# simple trig equation

• Feb 25th 2011, 12:23 PM
skoker
simple trig equation
I am stuck on this trig equation.

Solve the Equation for one function of $\displaystyle \theta$ and find the angle.

$\displaystyle sin\theta + 3 cos\theta = 2 \sqrt{2}$

ok, step one is write in terms of one function. so looking at it I can't see any easy identity to replace. so I raise power on both sides.

\displaystyle \begin{aligned} sin\theta + 3 cos\theta = 2 \sqrt{2}&=(sin\theta + 3 cos\theta)^2 = (2\sqrt{2})^2 \\ &=sin^2\theta + 6cos\theta sin\theta+9cos^2\theta = 8 \\ &=sin^2\theta + 6cos\theta sin\theta+9(1-sin^2\theta) = 8 \\ &=8sin^2\theta - 6cos\theta sin\theta = 1 \end{aligned}

if I raise power again it will not square the other cos. and I can't see any elementary identity to use on it. in the book it says the answer should be $\displaystyle \frac{\pi}{4}, 45^{\circ}$
• Feb 25th 2011, 12:36 PM
skeeter
• Feb 25th 2011, 12:55 PM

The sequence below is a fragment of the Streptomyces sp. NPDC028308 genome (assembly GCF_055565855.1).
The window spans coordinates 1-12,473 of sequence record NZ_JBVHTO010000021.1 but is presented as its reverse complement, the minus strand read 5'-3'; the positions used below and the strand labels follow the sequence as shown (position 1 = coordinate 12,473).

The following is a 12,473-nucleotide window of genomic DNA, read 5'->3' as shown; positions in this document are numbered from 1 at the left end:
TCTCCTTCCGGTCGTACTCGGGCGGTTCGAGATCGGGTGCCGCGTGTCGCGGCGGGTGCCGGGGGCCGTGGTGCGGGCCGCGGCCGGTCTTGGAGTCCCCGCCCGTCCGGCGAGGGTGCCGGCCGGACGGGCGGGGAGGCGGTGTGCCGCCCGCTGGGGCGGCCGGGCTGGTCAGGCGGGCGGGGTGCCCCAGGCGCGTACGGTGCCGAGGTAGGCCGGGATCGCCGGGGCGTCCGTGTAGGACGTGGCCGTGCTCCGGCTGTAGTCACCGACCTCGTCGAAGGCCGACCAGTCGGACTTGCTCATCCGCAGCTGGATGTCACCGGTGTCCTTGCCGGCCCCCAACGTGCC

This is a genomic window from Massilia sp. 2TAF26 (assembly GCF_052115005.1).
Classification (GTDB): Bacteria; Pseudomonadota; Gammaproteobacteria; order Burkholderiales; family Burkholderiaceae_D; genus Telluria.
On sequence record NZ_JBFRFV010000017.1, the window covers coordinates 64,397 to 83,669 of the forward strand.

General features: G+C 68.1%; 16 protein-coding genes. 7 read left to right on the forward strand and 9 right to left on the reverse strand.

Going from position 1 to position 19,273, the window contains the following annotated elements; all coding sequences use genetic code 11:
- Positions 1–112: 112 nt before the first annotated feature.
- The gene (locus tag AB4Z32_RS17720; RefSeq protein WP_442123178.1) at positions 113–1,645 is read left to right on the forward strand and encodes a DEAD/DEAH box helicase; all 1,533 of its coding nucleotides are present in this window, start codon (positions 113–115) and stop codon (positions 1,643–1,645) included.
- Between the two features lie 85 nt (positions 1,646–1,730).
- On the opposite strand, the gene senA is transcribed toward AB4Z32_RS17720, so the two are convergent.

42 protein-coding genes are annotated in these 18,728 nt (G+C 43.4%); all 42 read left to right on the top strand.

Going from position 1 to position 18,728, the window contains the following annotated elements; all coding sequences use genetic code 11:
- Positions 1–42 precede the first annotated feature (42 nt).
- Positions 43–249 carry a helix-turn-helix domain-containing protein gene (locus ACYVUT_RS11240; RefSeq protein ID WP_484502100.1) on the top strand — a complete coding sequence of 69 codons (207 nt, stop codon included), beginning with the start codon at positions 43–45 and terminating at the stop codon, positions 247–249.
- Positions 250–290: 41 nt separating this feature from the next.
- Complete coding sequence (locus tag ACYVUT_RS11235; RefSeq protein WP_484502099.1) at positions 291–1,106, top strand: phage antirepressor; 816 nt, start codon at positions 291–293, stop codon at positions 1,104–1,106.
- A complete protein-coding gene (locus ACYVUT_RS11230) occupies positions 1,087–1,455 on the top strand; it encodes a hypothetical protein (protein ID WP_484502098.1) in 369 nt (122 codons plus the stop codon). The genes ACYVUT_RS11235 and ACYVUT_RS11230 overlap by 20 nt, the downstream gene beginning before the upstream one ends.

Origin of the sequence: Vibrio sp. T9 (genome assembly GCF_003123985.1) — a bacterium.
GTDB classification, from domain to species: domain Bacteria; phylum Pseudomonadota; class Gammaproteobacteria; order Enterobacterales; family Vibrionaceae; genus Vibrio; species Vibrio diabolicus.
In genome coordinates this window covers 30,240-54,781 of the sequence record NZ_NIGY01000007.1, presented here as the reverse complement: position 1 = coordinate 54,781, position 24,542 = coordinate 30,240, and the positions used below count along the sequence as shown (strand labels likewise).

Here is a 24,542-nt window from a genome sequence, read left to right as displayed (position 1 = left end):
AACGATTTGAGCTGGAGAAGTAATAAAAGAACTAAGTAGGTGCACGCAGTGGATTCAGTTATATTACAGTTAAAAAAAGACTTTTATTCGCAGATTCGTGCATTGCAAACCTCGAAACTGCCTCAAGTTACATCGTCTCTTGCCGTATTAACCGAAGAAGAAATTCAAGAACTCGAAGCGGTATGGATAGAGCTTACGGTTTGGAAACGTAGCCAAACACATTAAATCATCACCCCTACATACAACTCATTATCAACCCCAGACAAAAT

e^(i*pi)
Quote:

Originally Posted by skeeter

If you wish to avoid an error click this link: http://www.mathhelpforum.com/math-he...-a-172498.html (Wink)
• Feb 25th 2011, 01:17 PM
skoker
hmm, I took a look but they say to do this problem with no calculator and just the elementary identities. (Thinking)
• Feb 25th 2011, 05:32 PM
skoker
so I found a way to do this one and get correct solution with just the pencil. but I introduce extraneous solutions so I have to limit the domain.

\displaystyle \begin{aligned} sin\theta +3cos \theta=2\sqrt{2} &\equiv (3\sqrt{1-sin^2\theta})^2 = (2\sqrt{2}-sin\theta)^2 \\ &\equiv 10sin^2\theta-4\sqrt{2}sin\theta-1= 0 \\ &\equiv (10sin^2\theta-1)^2= (4\sqrt{2}sin\theta)^2 \\ &\equiv 100sin^4\theta-52sin^2\theta+1= 0 \\ &\equiv (50sin^2\theta-1)(2sin^2\theta-1) \\ &\equiv \bigg( sin\theta=\frac{1}{\sqrt{50}} \bigg) \bigg( sin\theta=\frac{1}{\sqrt{2}} \bigg) \\ & \therefore \theta=\frac{\pi}{4},\frac{3\pi}{4}, \lbrace 0<\theta<2\pi \rbrace \\ \end{aligned}.
• Feb 25th 2011, 11:13 PM
sa-ri-ga-ma
Since the right hand side is positive and greater than 1, sinθ and cosθ must be in the firs quadrant.